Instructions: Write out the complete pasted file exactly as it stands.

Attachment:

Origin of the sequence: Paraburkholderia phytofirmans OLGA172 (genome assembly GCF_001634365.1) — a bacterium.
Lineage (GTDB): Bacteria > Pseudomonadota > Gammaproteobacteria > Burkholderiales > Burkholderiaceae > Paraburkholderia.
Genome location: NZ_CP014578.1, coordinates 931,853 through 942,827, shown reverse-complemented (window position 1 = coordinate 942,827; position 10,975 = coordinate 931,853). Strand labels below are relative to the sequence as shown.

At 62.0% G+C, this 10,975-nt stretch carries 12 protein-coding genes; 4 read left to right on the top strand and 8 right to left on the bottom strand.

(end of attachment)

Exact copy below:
Origin of the sequence: Paraburkholderia phytofirmans OLGA172 (genome assembly GCF_001634365.1) — a bacterium.
Lineage (GTDB): Bacteria > Pseudomonadota > Gammaproteobacteria > Burkholderiales > Burkholderiaceae > Paraburkholderia.
Genome location: NZ_CP014578.1, coordinates 931,853 through 942,827, shown reverse-complemented (window position 1 = coordinate 942,827; position 10,975 = coordinate 931,853). Strand labels below are relative to the sequence as shown.

At 62.0% G+C, this 10,975-nt stretch carries 12 protein-coding genes; 4 read left to right on the top strand and 8 right to left on the bottom strand.